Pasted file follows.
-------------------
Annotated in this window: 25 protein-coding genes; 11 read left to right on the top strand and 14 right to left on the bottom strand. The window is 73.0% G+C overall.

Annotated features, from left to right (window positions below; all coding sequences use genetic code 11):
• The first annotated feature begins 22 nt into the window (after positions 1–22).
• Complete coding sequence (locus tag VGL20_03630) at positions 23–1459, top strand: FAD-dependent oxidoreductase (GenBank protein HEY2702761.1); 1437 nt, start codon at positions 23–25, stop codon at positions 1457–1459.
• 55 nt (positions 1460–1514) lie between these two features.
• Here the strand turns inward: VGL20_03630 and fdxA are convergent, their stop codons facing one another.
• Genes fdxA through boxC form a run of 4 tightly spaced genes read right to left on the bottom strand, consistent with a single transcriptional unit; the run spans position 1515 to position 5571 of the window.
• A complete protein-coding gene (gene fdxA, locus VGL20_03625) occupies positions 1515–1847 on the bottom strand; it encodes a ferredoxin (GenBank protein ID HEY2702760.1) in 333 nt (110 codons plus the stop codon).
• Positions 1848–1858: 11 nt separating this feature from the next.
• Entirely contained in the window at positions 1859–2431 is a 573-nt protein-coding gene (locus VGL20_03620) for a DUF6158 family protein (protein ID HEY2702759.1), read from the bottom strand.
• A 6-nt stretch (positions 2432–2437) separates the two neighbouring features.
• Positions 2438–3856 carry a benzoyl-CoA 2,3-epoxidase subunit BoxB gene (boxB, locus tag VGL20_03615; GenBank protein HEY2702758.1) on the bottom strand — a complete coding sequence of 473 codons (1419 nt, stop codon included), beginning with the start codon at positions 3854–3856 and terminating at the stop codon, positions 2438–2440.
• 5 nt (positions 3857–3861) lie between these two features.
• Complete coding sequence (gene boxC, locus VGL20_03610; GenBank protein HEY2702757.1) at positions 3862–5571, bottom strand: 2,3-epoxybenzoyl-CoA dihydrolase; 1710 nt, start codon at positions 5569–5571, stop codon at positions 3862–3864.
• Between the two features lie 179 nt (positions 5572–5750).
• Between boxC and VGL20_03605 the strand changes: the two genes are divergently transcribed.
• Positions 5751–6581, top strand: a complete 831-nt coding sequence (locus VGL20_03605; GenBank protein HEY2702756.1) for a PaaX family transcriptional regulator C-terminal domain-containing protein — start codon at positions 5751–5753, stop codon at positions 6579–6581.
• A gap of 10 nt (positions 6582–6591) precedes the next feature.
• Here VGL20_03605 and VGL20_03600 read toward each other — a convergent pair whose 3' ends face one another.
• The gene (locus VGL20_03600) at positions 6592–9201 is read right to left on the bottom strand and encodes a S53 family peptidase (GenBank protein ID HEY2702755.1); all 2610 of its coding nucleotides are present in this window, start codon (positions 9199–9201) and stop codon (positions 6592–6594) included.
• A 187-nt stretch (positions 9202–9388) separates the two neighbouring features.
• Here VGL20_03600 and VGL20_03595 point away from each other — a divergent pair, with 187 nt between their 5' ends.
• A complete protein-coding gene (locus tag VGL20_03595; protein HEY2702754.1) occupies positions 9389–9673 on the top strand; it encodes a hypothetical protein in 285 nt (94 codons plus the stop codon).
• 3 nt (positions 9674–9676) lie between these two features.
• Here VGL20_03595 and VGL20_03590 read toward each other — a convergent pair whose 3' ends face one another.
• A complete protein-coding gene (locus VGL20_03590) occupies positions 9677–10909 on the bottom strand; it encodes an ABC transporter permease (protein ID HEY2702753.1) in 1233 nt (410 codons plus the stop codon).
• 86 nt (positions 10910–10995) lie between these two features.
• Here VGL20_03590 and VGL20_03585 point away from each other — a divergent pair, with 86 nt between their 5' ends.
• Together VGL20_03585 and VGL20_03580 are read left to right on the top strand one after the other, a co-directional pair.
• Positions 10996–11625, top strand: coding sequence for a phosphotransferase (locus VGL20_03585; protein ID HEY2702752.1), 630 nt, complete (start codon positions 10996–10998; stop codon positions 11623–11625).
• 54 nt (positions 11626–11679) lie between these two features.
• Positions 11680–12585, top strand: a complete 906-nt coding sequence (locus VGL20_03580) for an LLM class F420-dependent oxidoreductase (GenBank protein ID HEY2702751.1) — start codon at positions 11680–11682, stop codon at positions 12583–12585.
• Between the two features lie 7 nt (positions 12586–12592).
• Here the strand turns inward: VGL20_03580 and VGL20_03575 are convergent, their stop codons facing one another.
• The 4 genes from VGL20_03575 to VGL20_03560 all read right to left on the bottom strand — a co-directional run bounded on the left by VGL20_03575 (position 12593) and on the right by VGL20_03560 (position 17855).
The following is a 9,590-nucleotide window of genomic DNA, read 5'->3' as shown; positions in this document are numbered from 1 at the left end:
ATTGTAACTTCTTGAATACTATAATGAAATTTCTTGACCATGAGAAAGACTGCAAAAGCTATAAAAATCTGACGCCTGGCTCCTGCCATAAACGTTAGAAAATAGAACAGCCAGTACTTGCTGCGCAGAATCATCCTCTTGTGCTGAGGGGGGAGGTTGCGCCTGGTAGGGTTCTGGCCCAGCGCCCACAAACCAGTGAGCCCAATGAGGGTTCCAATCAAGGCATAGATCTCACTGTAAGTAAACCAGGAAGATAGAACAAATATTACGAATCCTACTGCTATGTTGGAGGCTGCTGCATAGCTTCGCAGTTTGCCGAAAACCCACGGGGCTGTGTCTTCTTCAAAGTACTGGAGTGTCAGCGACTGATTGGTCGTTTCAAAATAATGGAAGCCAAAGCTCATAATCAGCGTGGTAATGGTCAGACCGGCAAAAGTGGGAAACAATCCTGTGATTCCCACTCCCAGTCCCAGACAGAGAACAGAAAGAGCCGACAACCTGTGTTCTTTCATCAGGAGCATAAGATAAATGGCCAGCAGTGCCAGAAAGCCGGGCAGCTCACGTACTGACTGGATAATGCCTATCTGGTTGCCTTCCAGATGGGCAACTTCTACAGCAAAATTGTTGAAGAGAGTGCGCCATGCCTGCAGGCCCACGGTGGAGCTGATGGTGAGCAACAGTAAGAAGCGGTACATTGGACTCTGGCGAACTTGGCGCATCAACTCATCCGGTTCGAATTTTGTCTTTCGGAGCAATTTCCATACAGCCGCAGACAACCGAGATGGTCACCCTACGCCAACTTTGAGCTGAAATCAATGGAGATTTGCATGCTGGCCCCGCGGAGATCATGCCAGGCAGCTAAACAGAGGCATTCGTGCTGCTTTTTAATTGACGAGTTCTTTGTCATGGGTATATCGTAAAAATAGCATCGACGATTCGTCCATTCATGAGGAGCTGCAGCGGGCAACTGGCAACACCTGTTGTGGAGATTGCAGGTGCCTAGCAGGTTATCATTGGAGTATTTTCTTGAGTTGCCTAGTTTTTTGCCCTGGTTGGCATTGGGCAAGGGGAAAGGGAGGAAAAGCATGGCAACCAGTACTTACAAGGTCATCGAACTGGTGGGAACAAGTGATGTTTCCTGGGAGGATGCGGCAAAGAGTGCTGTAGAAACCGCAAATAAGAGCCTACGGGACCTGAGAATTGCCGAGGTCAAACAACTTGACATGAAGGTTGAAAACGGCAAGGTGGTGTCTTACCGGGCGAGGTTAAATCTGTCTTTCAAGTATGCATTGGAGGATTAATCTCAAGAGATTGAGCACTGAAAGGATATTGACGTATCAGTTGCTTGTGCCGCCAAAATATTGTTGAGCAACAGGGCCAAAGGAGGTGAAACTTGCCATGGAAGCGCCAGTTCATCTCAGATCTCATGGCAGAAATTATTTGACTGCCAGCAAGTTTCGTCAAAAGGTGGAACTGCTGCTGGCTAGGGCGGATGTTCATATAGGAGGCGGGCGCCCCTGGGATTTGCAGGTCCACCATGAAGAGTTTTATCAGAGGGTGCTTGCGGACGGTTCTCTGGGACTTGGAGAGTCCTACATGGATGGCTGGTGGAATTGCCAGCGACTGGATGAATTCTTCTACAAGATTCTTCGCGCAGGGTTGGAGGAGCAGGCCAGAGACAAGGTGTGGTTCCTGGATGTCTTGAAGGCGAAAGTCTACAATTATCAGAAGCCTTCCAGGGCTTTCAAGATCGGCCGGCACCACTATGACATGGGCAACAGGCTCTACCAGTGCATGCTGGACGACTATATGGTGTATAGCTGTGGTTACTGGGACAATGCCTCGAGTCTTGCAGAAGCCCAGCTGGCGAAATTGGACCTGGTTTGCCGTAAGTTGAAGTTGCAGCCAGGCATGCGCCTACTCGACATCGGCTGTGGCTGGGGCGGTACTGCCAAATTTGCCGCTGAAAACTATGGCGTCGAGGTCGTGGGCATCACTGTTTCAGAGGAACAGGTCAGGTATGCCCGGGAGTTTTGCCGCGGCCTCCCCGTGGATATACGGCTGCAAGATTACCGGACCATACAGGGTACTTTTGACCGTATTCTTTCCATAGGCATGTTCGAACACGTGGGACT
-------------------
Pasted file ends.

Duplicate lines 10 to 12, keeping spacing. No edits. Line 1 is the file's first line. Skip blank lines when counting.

• Entirely contained in the window at positions 1859–2431 is a 573-nt protein-coding gene (locus VGL20_03620) for a DUF6158 family protein (protein ID HEY2702759.1), read from the bottom strand.
• A 6-nt stretch (positions 2432–2437) separates the two neighbouring features.
• Positions 2438–3856 carry a benzoyl-CoA 2,3-epoxidase subunit BoxB gene (boxB, locus tag VGL20_03615; GenBank protein HEY2702758.1) on the bottom strand — a complete coding sequence of 473 codons (1419 nt, stop codon included), beginning with the start codon at positions 3854–3856 and terminating at the stop codon, positions 2438–2440.